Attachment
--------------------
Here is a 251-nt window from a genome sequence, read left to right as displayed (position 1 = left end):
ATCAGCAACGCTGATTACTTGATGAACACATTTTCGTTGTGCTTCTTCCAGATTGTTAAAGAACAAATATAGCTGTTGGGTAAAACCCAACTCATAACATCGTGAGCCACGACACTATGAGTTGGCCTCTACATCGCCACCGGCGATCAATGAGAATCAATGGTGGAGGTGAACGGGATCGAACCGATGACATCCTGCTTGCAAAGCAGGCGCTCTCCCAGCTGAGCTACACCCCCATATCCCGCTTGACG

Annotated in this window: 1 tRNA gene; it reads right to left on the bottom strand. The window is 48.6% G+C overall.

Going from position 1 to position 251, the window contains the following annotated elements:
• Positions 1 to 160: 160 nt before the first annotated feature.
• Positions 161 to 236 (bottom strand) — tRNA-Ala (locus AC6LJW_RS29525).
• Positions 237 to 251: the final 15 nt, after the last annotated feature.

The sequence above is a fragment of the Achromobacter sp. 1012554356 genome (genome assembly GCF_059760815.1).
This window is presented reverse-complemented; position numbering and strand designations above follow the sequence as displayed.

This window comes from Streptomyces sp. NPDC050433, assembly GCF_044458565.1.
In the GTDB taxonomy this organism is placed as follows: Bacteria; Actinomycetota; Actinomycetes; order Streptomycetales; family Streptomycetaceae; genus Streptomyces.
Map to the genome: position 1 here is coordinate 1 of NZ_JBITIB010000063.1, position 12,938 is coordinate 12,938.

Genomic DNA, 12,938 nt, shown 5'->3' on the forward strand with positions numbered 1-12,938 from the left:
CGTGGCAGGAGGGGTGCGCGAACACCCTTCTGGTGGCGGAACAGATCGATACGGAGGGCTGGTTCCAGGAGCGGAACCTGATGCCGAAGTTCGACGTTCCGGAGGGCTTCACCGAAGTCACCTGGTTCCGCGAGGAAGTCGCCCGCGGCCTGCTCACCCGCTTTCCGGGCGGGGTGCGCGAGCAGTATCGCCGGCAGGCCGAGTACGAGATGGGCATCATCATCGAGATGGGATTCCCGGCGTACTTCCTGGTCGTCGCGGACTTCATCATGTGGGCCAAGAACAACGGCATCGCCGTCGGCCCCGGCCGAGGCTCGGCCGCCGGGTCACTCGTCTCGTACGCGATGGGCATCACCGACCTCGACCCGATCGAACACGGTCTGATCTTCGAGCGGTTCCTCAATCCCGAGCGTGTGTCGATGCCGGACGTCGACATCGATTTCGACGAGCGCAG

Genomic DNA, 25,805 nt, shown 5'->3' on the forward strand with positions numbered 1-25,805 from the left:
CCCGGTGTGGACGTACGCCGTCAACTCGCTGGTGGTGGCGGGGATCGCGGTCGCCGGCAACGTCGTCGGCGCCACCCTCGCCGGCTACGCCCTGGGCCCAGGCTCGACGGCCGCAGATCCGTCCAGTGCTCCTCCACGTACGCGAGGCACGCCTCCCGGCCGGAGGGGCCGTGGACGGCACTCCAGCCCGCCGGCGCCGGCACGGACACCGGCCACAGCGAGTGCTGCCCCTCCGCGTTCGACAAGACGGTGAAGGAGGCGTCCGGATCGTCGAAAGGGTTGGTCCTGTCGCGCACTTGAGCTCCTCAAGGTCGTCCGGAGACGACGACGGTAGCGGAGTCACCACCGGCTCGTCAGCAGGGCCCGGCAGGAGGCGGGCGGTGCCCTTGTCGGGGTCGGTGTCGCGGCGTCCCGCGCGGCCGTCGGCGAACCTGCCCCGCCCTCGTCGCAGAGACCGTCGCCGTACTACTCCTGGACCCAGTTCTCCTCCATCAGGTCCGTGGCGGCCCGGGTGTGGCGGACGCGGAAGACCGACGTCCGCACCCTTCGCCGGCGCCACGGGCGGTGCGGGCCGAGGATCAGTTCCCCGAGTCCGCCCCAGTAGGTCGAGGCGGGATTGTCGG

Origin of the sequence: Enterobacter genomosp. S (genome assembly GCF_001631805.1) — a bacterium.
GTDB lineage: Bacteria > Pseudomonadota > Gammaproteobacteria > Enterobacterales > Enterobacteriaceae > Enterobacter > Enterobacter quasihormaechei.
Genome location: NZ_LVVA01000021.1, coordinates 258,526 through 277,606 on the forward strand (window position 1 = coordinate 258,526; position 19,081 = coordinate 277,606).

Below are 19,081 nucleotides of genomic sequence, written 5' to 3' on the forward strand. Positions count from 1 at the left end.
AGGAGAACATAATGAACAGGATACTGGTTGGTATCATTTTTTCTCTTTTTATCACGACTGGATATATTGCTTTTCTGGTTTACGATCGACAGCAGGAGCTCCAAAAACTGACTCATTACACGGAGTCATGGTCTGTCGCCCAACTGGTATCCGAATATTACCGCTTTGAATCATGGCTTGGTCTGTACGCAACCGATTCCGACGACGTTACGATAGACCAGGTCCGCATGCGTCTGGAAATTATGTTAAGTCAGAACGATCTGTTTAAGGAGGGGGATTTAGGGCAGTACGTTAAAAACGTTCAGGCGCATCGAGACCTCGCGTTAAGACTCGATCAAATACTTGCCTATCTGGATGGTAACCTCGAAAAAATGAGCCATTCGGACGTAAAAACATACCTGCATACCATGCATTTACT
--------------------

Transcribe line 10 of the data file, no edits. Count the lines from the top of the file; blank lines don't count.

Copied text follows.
This window comes from Streptomyces sp. NPDC050433, assembly GCF_044458565.1.